Neuroplasticity, or the brain’s ability to remodel itself, enables us to interpret all kinds of sensations. We can use that to create new ways to perceive the world, says neuroscientist David Eagleman
WOULD you like to be hooked up to a device that lets you detect magnetic fields like a bird? How about sensing infrared light like a snake? Perhaps a feed of real-time stock market data into your mind is more your sort of thing. According to David Eagleman, a neuroscientist at Stanford University in California, it will soon be possible to make all this a reality.
He has already created technologies along these lines, including a wristwatch-like device called Buzz that translates sound into patterns of vibration on the skin. Interpreting those vibrations effectively gives deaf people who use it a new kind of hearing.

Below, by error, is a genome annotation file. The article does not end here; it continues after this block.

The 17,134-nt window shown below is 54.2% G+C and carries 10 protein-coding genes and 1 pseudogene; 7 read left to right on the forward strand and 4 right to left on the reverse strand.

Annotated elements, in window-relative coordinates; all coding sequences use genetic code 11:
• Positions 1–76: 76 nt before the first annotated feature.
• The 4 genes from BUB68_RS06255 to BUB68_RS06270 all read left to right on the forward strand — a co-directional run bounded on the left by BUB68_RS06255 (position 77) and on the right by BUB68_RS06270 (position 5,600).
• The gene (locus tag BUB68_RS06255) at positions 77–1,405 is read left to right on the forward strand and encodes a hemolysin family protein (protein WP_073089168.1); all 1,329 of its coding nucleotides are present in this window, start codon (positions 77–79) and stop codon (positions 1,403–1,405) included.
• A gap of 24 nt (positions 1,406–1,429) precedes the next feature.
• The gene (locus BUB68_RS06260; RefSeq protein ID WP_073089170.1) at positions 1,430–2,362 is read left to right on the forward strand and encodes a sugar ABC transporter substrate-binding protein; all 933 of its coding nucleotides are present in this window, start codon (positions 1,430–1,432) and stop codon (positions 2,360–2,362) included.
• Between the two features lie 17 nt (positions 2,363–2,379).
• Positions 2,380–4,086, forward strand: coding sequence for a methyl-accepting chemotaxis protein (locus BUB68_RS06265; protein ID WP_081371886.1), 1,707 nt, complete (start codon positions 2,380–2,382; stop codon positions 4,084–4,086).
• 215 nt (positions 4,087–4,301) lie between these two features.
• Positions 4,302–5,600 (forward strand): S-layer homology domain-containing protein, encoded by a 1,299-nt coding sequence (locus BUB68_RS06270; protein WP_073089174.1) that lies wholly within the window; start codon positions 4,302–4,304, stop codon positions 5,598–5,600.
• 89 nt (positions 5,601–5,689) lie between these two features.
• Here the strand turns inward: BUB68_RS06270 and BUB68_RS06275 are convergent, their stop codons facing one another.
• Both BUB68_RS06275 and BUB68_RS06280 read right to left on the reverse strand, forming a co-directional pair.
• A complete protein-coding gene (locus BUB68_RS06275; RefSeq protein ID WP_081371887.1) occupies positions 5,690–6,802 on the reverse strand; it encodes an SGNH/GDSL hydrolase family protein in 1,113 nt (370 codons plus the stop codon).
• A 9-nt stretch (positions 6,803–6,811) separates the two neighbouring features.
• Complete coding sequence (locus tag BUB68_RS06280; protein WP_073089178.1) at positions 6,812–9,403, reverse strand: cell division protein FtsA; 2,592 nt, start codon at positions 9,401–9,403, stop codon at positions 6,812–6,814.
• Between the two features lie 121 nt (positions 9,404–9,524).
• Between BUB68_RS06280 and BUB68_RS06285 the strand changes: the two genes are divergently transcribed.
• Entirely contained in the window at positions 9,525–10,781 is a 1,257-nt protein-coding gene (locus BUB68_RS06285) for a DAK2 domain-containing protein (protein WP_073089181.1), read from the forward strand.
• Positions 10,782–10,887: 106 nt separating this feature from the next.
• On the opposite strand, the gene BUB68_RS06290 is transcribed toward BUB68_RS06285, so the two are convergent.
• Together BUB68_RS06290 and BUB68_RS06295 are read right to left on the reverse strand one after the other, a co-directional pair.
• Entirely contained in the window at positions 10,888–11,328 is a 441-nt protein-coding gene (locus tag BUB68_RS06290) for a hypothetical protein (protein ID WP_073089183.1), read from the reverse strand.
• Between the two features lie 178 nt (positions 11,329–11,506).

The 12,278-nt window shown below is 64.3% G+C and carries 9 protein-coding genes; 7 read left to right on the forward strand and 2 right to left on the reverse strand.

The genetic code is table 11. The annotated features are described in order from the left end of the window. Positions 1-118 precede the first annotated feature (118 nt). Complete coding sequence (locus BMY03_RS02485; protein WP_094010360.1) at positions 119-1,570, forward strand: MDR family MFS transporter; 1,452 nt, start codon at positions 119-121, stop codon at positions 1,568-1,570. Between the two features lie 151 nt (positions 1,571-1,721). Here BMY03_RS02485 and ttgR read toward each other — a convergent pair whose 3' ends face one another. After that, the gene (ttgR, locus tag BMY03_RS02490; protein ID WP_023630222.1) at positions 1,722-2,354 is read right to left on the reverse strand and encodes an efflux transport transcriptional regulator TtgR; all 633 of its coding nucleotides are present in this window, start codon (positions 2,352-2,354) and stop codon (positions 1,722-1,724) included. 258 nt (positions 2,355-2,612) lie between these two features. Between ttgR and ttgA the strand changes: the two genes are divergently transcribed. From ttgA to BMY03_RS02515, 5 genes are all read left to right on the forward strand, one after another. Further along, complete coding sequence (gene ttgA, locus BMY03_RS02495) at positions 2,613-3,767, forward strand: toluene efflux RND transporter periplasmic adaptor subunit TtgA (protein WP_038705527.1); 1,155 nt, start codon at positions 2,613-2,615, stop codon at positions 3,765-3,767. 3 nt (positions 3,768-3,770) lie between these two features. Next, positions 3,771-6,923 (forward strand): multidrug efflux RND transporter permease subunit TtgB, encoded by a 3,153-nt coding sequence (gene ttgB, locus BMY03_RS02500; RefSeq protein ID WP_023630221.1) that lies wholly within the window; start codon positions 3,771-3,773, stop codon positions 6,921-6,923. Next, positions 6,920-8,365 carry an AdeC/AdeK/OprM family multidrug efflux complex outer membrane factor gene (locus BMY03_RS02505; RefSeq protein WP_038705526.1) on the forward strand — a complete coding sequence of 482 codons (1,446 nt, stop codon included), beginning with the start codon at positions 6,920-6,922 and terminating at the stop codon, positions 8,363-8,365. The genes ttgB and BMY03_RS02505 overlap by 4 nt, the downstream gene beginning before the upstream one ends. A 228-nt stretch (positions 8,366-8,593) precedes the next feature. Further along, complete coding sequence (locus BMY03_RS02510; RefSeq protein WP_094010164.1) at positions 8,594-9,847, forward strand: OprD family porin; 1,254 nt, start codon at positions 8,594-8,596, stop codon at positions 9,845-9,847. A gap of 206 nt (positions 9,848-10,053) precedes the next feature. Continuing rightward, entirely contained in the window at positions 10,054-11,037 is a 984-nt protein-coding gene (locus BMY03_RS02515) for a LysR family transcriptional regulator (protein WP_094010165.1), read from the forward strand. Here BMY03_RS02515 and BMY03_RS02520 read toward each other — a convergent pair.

The inspiration for these ideas grew out of Eagleman’s study of neuroplasticity, the brain’s incredible ability to reforge itself in response to new experiences. In his latest book, Livewired: The inside story of the ever-changing brain, he examines just how the brain pulls off such wholesale changes and explores the extent to which we can harness this ability to learn new tricks.
Eagleman says neuroscientists still have a lot to learn about how the brain changes. Much of the focus has been on synapses, the connections between brain cells called neurons. But there are deeper and more mysterious ways in which the brain is changing all the time, he says, and we are guilty of overlooking them. As we learn more about the brain and begin to enhance it with new technology, we might gain some intriguing new abilities.
Clare Wilson: You study the way the brain changes in response to our experiences. How does it do that?
David Eagleman: When you learn …